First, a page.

On 1/29/2009 President Obama signed into law the Lilly Ledbetter Fair Pay Act which expands the time period in which employees can pursue discrimination claims related to employment compensation. This will result in a substantial increase in the number of pay-related lawsuits.
What Has Changed
Support for the law began after the bill's namesake, Lilly Ledbetter, filed suit against her former employer claiming that she was paid less money than equally qualified, and in some cases lesser qualified, men over a span of almost 20 years. The U.S. Supreme Court ruled that the claims were time-barred since time limits for filing a charge of discrimination began to run when an employer makes an allegedly discriminatory compensation decision – not, as Ms. Ledbetter argued, every time an employee receives what she considers to be a lesser paycheck motivated by unlawful discrimination.
In response to the Court's ruling, sponsors drafted the Ledbetter Fair Pay Act, which expands the limitations period in which aggrieved employees can claim that they were subject to unlawful discrimination relating to compensation. The Act expressly overrules the Supreme Court's Ledbetter decision and states that an unlawful employment practice occurs not only when an employer makes the initial allegedly discriminatory compensation decision (most commonly upon hiring), but also upon "the application of a discriminatory compensation decision or other practice, including each time wages, benefits, or other compensation is paid." In short, under this Act, each individual paycheck, or other compensation alleged to be discriminatory, can be considered a distinct unlawful employment act which starts the limitations period anew.
The Ledbetter Act expands the remedies available to aggrieved parties by allowing employees to seek back pay for a period of two years predating their charges, as long as the past violations are "similar or related" to those that occurred during the charge period, a standard which will likely be easy to satisfy in cases where employees have been compensated under the same allegedly discriminatory structure for a significant period of time. By its express terms, the Ledbetter Act amends Title VII, ADA, the Rehabilitation Act, and the Age Discrimination in Employment Act, and will therefore affect compensation claims based on age, race, disability, and other statutorily-protected classes.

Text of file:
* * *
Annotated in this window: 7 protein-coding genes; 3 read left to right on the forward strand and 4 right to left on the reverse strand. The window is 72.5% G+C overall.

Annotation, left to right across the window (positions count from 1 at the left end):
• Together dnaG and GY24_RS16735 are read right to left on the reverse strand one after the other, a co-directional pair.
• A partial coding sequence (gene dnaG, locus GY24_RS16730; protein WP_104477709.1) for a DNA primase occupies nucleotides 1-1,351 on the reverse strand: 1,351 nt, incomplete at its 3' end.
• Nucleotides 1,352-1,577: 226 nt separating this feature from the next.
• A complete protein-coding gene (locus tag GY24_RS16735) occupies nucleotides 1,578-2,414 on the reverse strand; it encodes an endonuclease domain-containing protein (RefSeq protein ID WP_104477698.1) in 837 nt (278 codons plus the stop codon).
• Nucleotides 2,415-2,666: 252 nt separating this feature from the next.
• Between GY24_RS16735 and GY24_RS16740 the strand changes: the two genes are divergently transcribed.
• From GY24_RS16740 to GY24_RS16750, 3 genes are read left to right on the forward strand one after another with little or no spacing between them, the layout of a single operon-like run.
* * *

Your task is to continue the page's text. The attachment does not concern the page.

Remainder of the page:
What Does This Mean For Your Business?
The Act is primarily procedural and therefore imposes no new substantive requirements on employers beyond what is already required. However, as this Act gains notoriety, employees (and their attorneys) will be scrutinizing compensation practices and it is advisable that employers do the same.
Because of the broad scope of the Act, you should review all of your compensation and benefits policies, (not just those relating to salaries and hourly wages) to ensure that policies are being applied consistently, and that there are appropriate guidelines for compensation decisions, both at the time of hire as well as upon advancement within the organization.
The Act will also have a significant impact on employee recordkeeping. You will need to be both methodical and vigilant in keeping detailed records related to any compensation decisions pertaining to current employees. Additionally, because the Act itself references benefits and is not strictly limited to paychecks, even inactive employees on leave, retirees, or any other inactive or former employee who still receives some form of compensation from the organization may be entitled to the Act's protections.
The number of wage-related lawsuits is poised to become a wildfire, but you don't need to get burned. With a little foresight and regular review of your policies, you can assure that you are in compliance with all of your obligations under the law.
This Legal Alert provides highlights of a particular new law. It is not intended to be, and should not be construed as, legal advice for any particular situation.